Lively, entertaining reviews of, and essays on, old and newer films and everything relating to them, written by professional author William Schoell.

Thursday, July 16, 2015


Frank Lawton and Maureen O'Sullivan
THE DEVIL-DOLL (1936). Director: Tod Browning.

"Eight hours ago it was a full-grown St. Bernard -- you think I'm mad?"

Wrongly-convicted Paul Lavond (Lionel Barrymore) escapes from prison with his cellmate, Marcel (Henry B. Walthall), who takes him to a hide-out in the swamp. Marcel and his creepy wife, Malita (Rafaela Ottiano of She Done Him Wrong), are nut cases who think the world will benefit by having everything and everyone shrunk down to one sixth of their normal size. But Marcel is unable to come up with anything but tiny dogs who only hop to life at his mental commands. The same thing applies to little Lachna (Grace Ford), who gets the shrink treatment and is used as a pint-sized assassin and thief by Lavond when he goes to Paris, where he hopes to get revenge on the three bank officers who framed him. There Lavond masquerades as an elderly woman who makes dolls, and hopes to be reunited with his daughter, Lorraine (Maureen O'Sullivan). The Devil-Doll is a little too weird for its own good, but the effects and outsize props are serviceable, even if Lachna seems a little transparent at times. Dr. Cyclops, made four years later, at least made some attempt to explain the shrinking process with the use of pseudo-science, but this movie doesn't even bother with an explanation. O'Sullivan [Payment Deferred] gives the best performance in the movie, and is sensitive and appealing, while Barrymore is at least lots of fun as the  grizzled granny. As cabbie and Lorraine's love interest, Toto, Frank Lawton is also a little strange. The film never quite comes to grips with the horrible fate reserved for Lachna.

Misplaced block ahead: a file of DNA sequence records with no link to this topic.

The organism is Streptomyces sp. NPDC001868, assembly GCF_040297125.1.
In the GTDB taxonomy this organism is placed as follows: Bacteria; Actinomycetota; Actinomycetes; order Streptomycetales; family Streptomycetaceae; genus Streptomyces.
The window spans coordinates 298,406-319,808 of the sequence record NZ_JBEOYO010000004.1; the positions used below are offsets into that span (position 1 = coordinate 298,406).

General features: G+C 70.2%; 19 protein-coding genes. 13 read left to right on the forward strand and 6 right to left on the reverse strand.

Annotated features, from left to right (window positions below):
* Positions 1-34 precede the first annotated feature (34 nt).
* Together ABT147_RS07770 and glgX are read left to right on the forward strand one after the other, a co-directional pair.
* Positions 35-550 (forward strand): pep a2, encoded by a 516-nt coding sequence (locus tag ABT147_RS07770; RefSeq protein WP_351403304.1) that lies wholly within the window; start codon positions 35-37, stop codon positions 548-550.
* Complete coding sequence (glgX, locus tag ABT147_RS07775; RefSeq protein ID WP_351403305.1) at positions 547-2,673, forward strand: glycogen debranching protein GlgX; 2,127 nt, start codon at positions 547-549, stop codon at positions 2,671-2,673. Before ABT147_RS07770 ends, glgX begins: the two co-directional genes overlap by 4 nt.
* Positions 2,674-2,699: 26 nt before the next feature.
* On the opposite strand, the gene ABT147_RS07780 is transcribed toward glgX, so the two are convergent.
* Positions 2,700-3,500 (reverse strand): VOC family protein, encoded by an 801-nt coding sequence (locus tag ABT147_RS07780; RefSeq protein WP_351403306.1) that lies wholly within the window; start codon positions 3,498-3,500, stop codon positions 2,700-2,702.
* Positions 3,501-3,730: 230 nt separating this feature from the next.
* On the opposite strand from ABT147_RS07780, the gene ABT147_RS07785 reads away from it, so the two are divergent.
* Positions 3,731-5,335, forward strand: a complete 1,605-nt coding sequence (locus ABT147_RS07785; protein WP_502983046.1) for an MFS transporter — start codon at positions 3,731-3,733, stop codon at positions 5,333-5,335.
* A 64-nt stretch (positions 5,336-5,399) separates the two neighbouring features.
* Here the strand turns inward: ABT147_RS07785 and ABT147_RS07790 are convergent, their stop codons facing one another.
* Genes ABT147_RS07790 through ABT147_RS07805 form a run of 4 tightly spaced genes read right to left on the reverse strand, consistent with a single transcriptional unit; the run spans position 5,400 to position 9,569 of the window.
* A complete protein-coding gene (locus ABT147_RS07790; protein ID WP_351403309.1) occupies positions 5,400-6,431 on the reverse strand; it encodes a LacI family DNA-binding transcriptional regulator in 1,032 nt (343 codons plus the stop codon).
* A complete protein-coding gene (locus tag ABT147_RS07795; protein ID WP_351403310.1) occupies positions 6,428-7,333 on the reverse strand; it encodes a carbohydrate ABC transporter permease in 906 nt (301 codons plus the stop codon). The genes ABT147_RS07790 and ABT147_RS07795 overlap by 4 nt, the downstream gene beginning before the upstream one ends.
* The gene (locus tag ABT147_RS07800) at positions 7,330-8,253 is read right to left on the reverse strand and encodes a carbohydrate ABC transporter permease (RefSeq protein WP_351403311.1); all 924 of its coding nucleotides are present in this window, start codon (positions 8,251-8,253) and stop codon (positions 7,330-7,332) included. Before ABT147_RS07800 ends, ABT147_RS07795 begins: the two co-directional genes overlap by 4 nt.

Verdict: Somehow engaging but pretty silly. **.

No comments: